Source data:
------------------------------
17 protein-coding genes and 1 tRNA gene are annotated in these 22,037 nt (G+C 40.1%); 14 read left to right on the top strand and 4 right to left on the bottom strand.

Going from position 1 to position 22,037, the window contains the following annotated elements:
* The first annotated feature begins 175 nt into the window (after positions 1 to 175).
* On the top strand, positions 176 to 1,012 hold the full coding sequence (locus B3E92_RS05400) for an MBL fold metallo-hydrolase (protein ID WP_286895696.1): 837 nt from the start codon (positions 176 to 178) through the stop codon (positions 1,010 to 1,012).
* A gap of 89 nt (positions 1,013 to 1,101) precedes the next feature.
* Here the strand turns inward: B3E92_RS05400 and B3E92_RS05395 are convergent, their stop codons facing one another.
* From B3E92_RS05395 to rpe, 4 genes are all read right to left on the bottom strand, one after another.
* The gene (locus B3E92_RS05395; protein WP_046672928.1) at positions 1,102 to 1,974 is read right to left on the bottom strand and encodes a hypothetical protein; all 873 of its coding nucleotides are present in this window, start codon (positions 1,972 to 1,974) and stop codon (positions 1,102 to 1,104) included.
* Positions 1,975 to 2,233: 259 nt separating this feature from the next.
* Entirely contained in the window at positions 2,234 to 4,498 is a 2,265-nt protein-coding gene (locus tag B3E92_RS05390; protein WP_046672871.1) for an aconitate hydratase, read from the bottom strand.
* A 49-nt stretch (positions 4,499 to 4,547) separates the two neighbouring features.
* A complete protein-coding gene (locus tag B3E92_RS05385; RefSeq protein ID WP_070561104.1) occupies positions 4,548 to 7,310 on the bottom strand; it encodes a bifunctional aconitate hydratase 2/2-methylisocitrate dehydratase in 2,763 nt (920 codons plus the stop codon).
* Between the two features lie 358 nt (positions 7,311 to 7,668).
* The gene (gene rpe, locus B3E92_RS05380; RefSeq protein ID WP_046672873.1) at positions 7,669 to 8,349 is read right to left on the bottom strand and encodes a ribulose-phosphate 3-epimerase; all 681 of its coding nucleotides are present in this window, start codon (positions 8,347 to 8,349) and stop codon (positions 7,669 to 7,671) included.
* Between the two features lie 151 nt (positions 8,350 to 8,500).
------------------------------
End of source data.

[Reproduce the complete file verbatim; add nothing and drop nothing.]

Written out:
17 protein-coding genes and 1 tRNA gene are annotated in these 22,037 nt (G+C 40.1%); 14 read left to right on the top strand and 4 right to left on the bottom strand.

Going from position 1 to position 22,037, the window contains the following annotated elements:
* The first annotated feature begins 175 nt into the window (after positions 1 to 175).
* On the top strand, positions 176 to 1,012 hold the full coding sequence (locus B3E92_RS05400) for an MBL fold metallo-hydrolase (protein ID WP_286895696.1): 837 nt from the start codon (positions 176 to 178) through the stop codon (positions 1,010 to 1,012).
* A gap of 89 nt (positions 1,013 to 1,101) precedes the next feature.
* Here the strand turns inward: B3E92_RS05400 and B3E92_RS05395 are convergent, their stop codons facing one another.
* From B3E92_RS05395 to rpe, 4 genes are all read right to left on the bottom strand, one after another.
* The gene (locus B3E92_RS05395; protein WP_046672928.1) at positions 1,102 to 1,974 is read right to left on the bottom strand and encodes a hypothetical protein; all 873 of its coding nucleotides are present in this window, start codon (positions 1,972 to 1,974) and stop codon (positions 1,102 to 1,104) included.
* Positions 1,975 to 2,233: 259 nt separating this feature from the next.
* Entirely contained in the window at positions 2,234 to 4,498 is a 2,265-nt protein-coding gene (locus tag B3E92_RS05390; protein WP_046672871.1) for an aconitate hydratase, read from the bottom strand.
* A 49-nt stretch (positions 4,499 to 4,547) separates the two neighbouring features.
* A complete protein-coding gene (locus tag B3E92_RS05385; RefSeq protein ID WP_070561104.1) occupies positions 4,548 to 7,310 on the bottom strand; it encodes a bifunctional aconitate hydratase 2/2-methylisocitrate dehydratase in 2,763 nt (920 codons plus the stop codon).
* Between the two features lie 358 nt (positions 7,311 to 7,668).
* The gene (gene rpe, locus B3E92_RS05380; RefSeq protein ID WP_046672873.1) at positions 7,669 to 8,349 is read right to left on the bottom strand and encodes a ribulose-phosphate 3-epimerase; all 681 of its coding nucleotides are present in this window, start codon (positions 8,347 to 8,349) and stop codon (positions 7,669 to 7,671) included.
* Between the two features lie 151 nt (positions 8,350 to 8,500).